Posts Tagged ‘feed the right wolf’

A reader emailed me with a topic suggestion. The reader is having a difficult time dealing with the shame of child abuse, and the shame is interfering with the reader feeling like a part of the family. The isolation the reader feels is reinforcing the shame, and the reader wants to know what to do about it.

I have been in that terrible place, and it is truly miserable. The shame is one thing that drove me to enter into therapy. The shame was so heavy and dark that I could not look anyone in the eye. I didn’t know how to interact with anyone else because I felt like I was so dark and dirty while they were pure and good. How could I interact with them in my “filth”?

Fortunately, I got into therapy soon after this, which really helped me to work through the shame. I found it powerful to have a licensed professional tell me that I was not responsible and did not deserve to feel the shame. I also read several books written for survivors of sexual abuse that dealt squarely with shame and also talked with fellow child abuse survivors at Isurvive about how I was feeling. Isurvive was particularly helpful because I did not see why any of them should feel shame, and they were able to say the same thing to me.

To a certain extent, I had to do things that were good for me despite how I felt about myself. For example, I would tell myself, “I love you. You are safe. I’m sorry,” multiple times a day even though I did not believe of word of it. My therapist gave me “homework” to do kind things for myself even though I didn’t believe I deserved them.

If you haven’t heard of the “Good/Evil Wolf” story, read it here. I think there is an enormous amount of truth in that story. Each time you choose to think bad things about yourself, you are feeding your “evil” wolf, and each time you choose to treat yourself with kindness, even when you don’t believe you deserve it, you are feeding your “good” wolf. As you strengthen your “good wolf” through self-kindness, positive thoughts, and choosing to tell that negative voice inside to shut the h@#$ up, you will begin to lose the shame.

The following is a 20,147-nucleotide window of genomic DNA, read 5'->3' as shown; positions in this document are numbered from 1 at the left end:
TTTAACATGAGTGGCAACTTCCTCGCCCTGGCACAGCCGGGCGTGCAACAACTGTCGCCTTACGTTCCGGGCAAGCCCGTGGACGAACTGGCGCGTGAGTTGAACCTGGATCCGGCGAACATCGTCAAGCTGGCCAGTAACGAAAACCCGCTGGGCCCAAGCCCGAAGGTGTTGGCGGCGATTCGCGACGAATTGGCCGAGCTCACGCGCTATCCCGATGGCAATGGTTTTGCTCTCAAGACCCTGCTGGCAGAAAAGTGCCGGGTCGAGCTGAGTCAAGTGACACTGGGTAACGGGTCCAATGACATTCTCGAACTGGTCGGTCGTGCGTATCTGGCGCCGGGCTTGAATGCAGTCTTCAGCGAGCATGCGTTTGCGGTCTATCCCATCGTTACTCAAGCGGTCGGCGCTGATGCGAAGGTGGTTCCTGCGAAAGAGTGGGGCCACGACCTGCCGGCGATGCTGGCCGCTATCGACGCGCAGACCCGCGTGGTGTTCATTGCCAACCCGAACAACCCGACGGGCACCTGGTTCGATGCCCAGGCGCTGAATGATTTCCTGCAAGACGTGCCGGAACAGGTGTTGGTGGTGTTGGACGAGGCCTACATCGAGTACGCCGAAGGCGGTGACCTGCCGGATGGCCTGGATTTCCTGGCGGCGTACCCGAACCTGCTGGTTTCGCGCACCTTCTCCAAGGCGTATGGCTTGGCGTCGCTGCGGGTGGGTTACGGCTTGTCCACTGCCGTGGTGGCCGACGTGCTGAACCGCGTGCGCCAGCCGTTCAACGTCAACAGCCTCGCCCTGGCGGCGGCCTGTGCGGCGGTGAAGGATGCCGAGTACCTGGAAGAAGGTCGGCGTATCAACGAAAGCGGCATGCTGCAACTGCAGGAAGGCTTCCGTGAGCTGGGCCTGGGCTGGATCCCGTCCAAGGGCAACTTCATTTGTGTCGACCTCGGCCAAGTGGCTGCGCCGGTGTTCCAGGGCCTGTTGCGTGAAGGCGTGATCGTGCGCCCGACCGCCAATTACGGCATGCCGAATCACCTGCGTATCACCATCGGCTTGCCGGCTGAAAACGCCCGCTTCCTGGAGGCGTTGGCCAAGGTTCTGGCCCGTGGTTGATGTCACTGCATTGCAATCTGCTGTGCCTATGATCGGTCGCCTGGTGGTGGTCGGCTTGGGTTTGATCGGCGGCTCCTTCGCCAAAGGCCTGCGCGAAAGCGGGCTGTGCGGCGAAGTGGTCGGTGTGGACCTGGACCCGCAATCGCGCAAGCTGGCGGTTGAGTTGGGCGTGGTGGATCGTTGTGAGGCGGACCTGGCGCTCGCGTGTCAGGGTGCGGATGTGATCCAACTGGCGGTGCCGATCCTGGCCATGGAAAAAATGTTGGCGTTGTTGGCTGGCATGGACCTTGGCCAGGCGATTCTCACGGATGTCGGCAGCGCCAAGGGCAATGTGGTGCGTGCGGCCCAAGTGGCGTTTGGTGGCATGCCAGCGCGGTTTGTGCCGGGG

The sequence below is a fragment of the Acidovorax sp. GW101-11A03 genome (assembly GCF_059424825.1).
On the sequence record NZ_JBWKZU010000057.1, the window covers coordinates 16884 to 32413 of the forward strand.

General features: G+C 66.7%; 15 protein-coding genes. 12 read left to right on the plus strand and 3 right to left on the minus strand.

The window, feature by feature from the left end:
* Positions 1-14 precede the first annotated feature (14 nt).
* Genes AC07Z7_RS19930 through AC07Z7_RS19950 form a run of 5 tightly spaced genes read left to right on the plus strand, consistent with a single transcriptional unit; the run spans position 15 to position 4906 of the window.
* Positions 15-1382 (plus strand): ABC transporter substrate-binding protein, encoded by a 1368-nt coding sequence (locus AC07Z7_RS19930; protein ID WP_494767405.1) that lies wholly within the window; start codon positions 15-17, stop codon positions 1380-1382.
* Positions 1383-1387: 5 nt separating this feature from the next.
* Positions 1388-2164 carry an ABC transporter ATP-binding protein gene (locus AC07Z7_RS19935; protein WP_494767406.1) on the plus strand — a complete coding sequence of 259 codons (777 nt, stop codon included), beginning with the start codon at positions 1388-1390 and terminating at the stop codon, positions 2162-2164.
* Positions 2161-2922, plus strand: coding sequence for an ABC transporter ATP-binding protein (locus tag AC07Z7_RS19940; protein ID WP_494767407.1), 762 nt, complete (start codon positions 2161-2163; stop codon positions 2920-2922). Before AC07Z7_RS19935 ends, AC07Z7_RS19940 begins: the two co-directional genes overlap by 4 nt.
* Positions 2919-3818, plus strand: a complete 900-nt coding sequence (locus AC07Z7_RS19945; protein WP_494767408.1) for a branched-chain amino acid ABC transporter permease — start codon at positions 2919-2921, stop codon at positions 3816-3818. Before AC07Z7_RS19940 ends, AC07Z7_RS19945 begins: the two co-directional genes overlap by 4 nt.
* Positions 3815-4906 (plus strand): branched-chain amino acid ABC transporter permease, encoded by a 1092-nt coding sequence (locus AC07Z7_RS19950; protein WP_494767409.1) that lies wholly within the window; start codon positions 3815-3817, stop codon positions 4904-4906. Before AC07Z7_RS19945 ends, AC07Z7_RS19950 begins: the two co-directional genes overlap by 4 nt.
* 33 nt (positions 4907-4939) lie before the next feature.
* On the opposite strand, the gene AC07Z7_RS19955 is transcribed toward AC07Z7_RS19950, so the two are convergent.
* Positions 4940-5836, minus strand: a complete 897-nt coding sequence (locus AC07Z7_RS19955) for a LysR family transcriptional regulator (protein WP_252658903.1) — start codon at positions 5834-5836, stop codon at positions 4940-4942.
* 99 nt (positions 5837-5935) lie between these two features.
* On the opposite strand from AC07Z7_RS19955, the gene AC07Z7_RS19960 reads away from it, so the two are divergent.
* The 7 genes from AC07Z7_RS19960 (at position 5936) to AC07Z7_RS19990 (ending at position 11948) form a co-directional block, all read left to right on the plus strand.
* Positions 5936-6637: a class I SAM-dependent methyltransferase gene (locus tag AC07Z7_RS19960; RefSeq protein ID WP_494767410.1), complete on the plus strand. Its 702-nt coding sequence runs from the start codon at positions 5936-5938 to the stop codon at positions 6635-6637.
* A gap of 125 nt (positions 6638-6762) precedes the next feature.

Being mired in shame feels so “normal” to child abuse survivors, and self-kindness feels foreign. To a certain extent, you are taking a leap of faith to try something different that you believe you do not deserve. I am glad that I took this leap because the shame, for the most part, is now gone.

Photo credit: Hekatekris

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Purple flowers (c) Lynda BernhardtWhen I was in therapy, my therapist recommended that I read the book Compassion and Self Hate: An Alternative to Despair by Theodore I. Rubin. I highly recommend this book for anyone who has suffered from abuse.

The crux of the book is that each of us has a battle going on inside of ourselves between self-compassion and self-hate. No matter how powerful our self-hate is, our self-compassion will always win because being loving and compassionate toward yourself is your true nature. It is basically the same message as learning how to feed the right wolf. I have come to realize that this was my issue last week when I was struggling with all of the social graces and not feeling “normal.”

It is humbling to realize how easily I can slip back into old patterns, even after years of healing work. Hating myself was my normal state for most of my life. So, when I was triggered, it felt very comfortable to slip back into that pattern. Nothing in my life had changed – it was an internal shift. I chose to feed the “wrong” wolf, even though this happened at a subconscious level. I am happy to say that, now that I recognize what I was doing, I am sending big fat, juicy steaks to my “good wolf” and putting the “evil wolf” on a diet.

Every minute of every day, we make choices about how we feel about ourselves. We can choose to tell ourselves that we are stupid, abnormal, unlovable, or a wide variety of other self-hating messages, or we can choose to love ourselves exactly as we are. I am, once again, choosing to love myself. It does not matter if other people find things about me that do not meet their “standards.” I meet my own standards, and that is all that matters.

Photo credit: Lynda Bernhardt

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